By Mark E. Goldman, Esq.
Published in Resolve for the journey and beyond, Fall 2009
As an adoption attorney, I often am asked whether there are programs that assist families with the cost of adopting a baby. This question is one of my favorites because unlike other ways of building your family, adoption is substantially subsidized by the federal government. That is, the federal government offers adoptive parents a tax credit for adoption expenses (up to $11,650 in 2008) for each child they attempt to adopt. The amazing thing about this subsidy is that it is not a deduction that reduces your income for purposes of determining your tax liability. Rather, it is a tax refund based on a dollar for dollar reduction of your total tax liability. Simply put, the adoption tax credit is $11,650 dollars in your pocket to offset your adoption costs.
In order to take advantage of the adoption tax credit, I strongly recommend that you consult with a tax professional to determine the extent of the tax credit available to you. Nonetheless, here are my answers to the most common questions about the adoption tax credit and how it works.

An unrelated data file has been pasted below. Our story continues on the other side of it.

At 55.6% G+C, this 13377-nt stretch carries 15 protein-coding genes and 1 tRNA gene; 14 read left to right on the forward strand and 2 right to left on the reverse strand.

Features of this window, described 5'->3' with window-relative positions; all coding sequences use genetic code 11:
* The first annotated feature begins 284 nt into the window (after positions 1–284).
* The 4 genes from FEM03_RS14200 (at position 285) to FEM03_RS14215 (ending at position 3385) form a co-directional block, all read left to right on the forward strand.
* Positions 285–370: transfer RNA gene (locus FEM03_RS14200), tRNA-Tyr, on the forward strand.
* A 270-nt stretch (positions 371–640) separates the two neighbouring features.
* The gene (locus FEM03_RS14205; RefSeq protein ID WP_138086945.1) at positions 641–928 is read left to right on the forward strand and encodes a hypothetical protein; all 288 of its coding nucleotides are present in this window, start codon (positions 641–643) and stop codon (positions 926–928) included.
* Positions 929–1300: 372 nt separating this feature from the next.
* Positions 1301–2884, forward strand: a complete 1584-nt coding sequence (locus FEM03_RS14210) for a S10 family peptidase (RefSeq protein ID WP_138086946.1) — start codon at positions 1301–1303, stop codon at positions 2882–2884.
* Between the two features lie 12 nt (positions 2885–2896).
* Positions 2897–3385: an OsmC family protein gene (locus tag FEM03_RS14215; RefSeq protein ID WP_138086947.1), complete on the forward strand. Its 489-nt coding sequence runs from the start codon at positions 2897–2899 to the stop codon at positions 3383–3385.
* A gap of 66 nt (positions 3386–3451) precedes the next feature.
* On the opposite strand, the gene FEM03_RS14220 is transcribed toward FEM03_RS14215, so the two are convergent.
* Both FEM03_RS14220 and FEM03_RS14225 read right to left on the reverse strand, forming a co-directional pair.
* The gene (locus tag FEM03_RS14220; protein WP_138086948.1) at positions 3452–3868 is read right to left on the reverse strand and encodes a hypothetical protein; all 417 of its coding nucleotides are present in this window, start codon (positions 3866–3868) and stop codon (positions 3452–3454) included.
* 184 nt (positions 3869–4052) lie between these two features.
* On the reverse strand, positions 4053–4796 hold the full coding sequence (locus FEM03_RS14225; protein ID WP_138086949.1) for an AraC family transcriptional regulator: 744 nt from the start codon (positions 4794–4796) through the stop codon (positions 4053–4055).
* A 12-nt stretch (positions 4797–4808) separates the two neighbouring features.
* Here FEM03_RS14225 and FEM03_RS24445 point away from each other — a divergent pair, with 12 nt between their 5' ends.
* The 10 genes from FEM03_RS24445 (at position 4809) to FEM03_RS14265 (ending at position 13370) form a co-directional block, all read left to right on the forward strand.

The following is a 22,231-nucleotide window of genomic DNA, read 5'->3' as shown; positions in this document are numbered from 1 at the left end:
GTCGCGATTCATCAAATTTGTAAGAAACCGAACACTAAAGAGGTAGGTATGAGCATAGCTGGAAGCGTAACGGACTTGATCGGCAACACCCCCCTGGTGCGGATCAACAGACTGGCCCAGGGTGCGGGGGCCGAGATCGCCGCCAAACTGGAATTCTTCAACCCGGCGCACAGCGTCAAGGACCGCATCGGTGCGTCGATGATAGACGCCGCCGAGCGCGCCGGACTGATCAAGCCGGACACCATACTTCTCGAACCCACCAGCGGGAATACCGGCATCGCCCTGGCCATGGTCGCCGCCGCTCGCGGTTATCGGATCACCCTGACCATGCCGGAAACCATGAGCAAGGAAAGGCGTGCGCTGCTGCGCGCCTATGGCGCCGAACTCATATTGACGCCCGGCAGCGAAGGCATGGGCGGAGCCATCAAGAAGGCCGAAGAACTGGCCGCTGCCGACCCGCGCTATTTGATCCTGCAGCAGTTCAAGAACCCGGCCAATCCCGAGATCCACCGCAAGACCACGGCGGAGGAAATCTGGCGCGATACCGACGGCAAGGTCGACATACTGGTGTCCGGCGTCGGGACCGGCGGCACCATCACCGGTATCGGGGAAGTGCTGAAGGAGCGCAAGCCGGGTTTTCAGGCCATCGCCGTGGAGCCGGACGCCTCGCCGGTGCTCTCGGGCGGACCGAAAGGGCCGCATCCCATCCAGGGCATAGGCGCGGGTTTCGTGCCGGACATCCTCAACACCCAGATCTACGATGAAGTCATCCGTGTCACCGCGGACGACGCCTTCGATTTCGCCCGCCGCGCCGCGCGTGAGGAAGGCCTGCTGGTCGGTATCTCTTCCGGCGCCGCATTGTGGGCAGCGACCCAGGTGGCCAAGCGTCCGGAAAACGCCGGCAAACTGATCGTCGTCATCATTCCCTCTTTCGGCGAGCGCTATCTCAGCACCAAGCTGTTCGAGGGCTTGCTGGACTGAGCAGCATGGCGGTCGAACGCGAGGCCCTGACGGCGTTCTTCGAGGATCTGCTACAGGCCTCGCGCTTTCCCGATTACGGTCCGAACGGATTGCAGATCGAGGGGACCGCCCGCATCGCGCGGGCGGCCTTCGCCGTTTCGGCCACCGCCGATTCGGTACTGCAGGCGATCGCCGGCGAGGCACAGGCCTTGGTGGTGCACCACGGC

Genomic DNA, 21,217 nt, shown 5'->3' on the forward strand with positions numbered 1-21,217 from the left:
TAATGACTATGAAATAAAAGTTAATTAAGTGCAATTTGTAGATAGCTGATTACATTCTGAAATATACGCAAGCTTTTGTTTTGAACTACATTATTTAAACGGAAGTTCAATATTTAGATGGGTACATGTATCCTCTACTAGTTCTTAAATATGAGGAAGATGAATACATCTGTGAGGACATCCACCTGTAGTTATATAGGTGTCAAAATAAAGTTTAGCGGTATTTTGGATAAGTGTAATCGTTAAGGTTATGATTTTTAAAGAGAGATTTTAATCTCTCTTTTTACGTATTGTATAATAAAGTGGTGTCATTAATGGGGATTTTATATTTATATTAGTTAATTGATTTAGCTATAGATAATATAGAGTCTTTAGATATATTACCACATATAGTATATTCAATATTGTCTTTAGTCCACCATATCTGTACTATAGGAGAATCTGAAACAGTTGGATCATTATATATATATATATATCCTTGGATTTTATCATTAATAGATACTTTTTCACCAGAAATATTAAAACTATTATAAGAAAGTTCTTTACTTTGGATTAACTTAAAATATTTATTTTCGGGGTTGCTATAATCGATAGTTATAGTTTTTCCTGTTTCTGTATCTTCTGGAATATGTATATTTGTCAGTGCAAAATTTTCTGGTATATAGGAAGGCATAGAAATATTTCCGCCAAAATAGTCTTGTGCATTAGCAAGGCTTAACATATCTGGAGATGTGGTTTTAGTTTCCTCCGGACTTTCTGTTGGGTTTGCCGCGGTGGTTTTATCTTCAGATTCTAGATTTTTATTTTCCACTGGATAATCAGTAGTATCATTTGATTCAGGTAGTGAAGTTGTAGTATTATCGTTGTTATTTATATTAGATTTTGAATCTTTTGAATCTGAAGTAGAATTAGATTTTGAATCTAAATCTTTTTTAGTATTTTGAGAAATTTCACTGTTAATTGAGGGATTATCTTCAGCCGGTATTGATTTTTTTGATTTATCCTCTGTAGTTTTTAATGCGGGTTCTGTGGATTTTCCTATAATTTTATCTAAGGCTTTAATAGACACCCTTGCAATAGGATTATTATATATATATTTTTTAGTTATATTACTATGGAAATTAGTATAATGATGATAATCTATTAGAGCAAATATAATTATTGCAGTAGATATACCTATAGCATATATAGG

The adoption tax credit is fully available if your modified adjusted gross income (AGI) is less than $174,730 (for 2008). If your modified AGI is between $174,730 and $214,730, you will receive a reduced tax credit. If your modified AGI is $214,730 or more for the year, you are not eligible for the tax credit.
The adoption tax credit may only be used for “qualified adoption expenses.” These expenses must be reasonable and necessary adoption fees. Fortunately, most adoption expenses qualify. Qualified adoption expenses include court costs, attorney’s fees, agency fees, a birth mother’s reasonable living expenses, traveling expenses (which include meals and lodging while away from home) and other expenses directly related to, and whose principal purpose is for, the legal adoption of an eligible child(defined as a child under 18 years of age).